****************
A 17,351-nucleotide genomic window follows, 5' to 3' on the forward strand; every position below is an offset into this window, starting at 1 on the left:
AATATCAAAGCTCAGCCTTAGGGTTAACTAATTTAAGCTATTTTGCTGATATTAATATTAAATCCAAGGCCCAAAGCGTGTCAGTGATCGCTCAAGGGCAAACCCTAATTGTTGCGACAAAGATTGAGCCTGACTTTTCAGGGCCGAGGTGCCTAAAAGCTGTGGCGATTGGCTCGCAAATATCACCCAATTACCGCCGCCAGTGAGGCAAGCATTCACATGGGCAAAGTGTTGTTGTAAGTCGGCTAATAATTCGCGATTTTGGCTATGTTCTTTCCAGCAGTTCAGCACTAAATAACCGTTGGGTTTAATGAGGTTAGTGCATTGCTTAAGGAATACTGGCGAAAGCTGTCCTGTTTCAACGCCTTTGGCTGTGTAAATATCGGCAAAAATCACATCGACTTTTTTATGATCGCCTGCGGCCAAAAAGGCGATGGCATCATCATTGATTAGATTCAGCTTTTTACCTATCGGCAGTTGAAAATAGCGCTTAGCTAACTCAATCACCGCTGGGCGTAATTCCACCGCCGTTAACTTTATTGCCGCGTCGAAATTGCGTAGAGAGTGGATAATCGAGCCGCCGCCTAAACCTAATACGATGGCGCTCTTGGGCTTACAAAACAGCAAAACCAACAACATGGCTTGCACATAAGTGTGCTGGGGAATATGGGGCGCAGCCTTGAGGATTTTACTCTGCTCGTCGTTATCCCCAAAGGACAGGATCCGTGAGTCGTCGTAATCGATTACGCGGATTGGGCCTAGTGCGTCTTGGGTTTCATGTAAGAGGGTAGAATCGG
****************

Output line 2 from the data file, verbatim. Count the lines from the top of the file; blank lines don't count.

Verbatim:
AATATCAAAGCTCAGCCTTAGGGTTAACTAATTTAAGCTATTTTGCTGATATTAATATTAAATCCAAGGCCCAAAGCGTGTCAGTGATCGCTCAAGGGCAAACCCTAATTGTTGCGACAAAGATTGAGCCTGACTTTTCAGGGCCGAGGTGCCTAAAAGCTGTGGCGATTGGCTCGCAAATATCACCCAATTACCGCCGCCAGTGAGGCAAGCATTCACATGGGCAAAGTGTTGTTGTAAGTCGGCTAATAATTCGCGATTTTGGCTATGTTCTTTCCAGCAGTTCAGCACTAAATAACCGTTGGGTTTAATGAGGTTAGTGCATTGCTTAAGGAATACTGGCGAAAGCTGTCCTGTTTCAACGCCTTTGGCTGTGTAAATATCGGCAAAAATCACATCGACTTTTTTATGATCGCCTGCGGCCAAAAAGGCGATGGCATCATCATTGATTAGATTCAGCTTTTTACCTATCGGCAGTTGAAAATAGCGCTTAGCTAACTCAATCACCGCTGGGCGTAATTCCACCGCCGTTAACTTTATTGCCGCGTCGAAATTGCGTAGAGAGTGGATAATCGAGCCGCCGCCTAAACCTAATACGATGGCGCTCTTGGGCTTACAAAACAGCAAAACCAACAACATGGCTTGCACATAAGTGTGCTGGGGAATATGGGGCGCAGCCTTGAGGATTTTACTCTGCTCGTCGTTATCCCCAAAGGACAGGATCCGTGAGTCGTCGTAATCGATTACGCGGATTGGGCCTAGTGCGTCTTGGGTTTCATGTAAGAGGGTAGAATCGG